I wearily reviewed my long to-do list and calendar, feeling disappointed and frustrated. Too few check marks and too many regrets–none of my projects had moved forward. The dinner for my friend with a new baby turned out mediocre, and the afternoon watching friends’ children left me depleted and my house shabby. I was late to my school volunteering commitment, and I had overeaten and under exercised.
Despite my original intentions, I hadn’t focused on my children as I would have liked. If my week was equivalent to an important term paper, I felt I would have been graded a big FAIL.
As I expressed my inadequacies and frustrations to my good husband, he listened patiently. Mid-meltdown he found a marker and paper and wrote in big letters the phrase, “This is enough.”
Say what?! I wasn’t pleased with this solution and slightly argued the idea: “I should be happy that I feel like a failure?” But the more we discussed, I realized that my frustrations were due to some inaccurate expectations I was placing on myself. As I reflected on my week through the lens of “this is enough,” I was able to see things a little differently.
I thought about how I had traded “to-do” list productivity for a few spontaneous service opportunities that were far more rewarding. My new momma friend was grateful that I had brought anything at all—she wasn’t expecting a gourmet meal. My children enjoyed the playtime with the friends (and we had eventually cleaned the house). My daughter’s school teacher thanked me for the time that I did get to spend in the classroom, without a word about my arrival and departure times.
Though I was disappointed that I hadn’t stuck to my original plan for food and exercise, I realized I was being too hard on myself; I did get a little fitness time in and had eaten plenty of veggies. And most importantly, though I hadn’t been as present with my children as I would have liked, I needed to cheer myself on because I was still trying.
Since then, I have kept the “This is enough” sign close, as a reminder to be a little gentler and a little kinder to myself.
Here are a few things that I have have discovered in the process:
- It is enough to love my body now. I don’t need to train for a marathon or take an amazing “after picture” to love my body. I exercise to maintain my health, strength, and mental clarity—not to wow virtual strangers or keep my local running shoe store in business. My body is here to love and serve my family, and right now, that is enough.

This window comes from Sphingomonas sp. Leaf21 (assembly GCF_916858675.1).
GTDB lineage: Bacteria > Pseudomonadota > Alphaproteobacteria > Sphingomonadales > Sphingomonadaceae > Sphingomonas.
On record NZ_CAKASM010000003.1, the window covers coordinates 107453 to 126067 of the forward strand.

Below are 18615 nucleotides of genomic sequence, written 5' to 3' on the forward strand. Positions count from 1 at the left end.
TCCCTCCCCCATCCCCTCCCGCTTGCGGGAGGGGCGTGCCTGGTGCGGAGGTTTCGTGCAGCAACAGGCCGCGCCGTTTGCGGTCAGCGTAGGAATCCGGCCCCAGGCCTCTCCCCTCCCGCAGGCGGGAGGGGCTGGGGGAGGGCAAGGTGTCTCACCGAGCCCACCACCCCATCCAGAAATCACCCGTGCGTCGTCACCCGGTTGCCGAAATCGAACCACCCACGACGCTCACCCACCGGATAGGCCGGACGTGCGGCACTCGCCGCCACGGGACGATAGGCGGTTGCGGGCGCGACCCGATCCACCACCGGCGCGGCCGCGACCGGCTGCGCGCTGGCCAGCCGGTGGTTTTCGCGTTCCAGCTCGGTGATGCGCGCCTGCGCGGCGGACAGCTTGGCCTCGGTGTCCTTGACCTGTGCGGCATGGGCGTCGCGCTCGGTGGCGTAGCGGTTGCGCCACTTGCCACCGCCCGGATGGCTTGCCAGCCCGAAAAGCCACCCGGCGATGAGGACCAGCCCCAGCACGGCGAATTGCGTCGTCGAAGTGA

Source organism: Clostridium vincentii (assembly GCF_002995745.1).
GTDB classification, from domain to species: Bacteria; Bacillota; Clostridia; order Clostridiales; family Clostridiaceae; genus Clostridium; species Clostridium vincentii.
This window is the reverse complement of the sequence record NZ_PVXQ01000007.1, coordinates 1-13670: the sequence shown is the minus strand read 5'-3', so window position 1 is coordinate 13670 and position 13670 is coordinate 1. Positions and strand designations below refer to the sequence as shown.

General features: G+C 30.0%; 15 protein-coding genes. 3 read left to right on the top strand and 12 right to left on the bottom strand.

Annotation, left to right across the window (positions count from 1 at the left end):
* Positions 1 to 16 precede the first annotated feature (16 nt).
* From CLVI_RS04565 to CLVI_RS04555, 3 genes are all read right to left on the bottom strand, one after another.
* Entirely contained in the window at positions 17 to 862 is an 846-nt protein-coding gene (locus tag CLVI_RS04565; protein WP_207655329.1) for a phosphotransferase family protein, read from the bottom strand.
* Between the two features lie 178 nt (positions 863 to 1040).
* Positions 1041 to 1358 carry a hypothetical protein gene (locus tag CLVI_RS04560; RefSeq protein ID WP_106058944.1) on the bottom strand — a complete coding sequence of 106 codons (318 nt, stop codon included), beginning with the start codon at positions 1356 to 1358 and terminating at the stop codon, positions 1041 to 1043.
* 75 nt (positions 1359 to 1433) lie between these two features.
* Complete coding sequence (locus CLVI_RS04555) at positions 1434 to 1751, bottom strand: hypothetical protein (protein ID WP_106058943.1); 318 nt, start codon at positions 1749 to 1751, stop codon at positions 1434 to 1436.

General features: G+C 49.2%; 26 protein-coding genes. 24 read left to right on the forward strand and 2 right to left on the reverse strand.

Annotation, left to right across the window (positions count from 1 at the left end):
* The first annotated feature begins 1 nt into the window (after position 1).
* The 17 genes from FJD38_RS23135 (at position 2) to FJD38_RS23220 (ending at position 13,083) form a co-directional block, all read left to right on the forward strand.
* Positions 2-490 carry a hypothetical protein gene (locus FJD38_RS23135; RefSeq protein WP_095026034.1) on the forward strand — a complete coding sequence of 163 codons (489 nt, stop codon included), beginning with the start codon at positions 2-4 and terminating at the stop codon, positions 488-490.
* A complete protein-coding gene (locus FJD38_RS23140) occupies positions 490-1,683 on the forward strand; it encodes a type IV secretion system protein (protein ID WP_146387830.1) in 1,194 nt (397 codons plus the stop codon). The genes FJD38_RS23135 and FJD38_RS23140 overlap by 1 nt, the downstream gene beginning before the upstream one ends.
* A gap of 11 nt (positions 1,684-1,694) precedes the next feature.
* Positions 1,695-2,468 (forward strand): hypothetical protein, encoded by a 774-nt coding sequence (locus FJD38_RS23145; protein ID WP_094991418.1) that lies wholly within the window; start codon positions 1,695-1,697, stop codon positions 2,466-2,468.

- It is enough that my young children are simply…children. They are not soccer stars, chess whizzes, or musical prodigies. I don’t have them signed up for many lessons or classes. They love to create at home, are active and happy, and are ready for new adventures. This is enough.
- It is enough that when my daughter comes home in tears about (another) friendship dilemma, I don’t solve the problem, contact other moms, or make promises. She is learning how to problem solve and communicate, and it is enough for me to show my love and support with my full attention and genuine concern.
- It is enough that I can say “yes” to a play date without putting on a tea party or a puppet show. It is enough to say “no” to an unreasonable request without an “I’ll make it up to you.” My children are simply happy to play and are plenty creative on their own. They will survive the disappointment and will find new opportunities.
- It is enough that I am learning how to simply be in the moment as I watch my kids laugh and scramble around on the playground. I don’t need to capture it for Instagram or coin a witty saying for Facebook. It’s enough to simply enjoy the experience.
It is enough to have a normal day marked by steady repetition, work, and even a little craziness. There doesn’t need to be chocolate chip pancakes, new clothes, or a maid service to make us happy. It’s even okay that my heart isn’t bursting with love for my children every moment of the day. Sometimes it is enough that we made it to bedtime—that we just got through the day.
Of course, it would be ideal to give our best every single day. But now I know that today’s best is different from yesterday’s best. Our “best” changes. And some days I’ll admit that I am not even giving my best. But I am still giving. And that is enough.
QUESTION: In which areas of your life do you need to say of your efforts, “It is enough?”
CHALLENGE: Post this idea somewhere in your home or in your planner as a reminder. When feelings of frustration or inadequacy creep in, stop those thoughts with “It is enough,” and deliberately recount the ways you are trying. Lift another mother by helping her see her worthy contributions.
Edited by Dawn Wessman and Sarah Monson.
Fridge Image provided by the author.
Feature Image from Shutterstock with graphics by Julie Finlayson.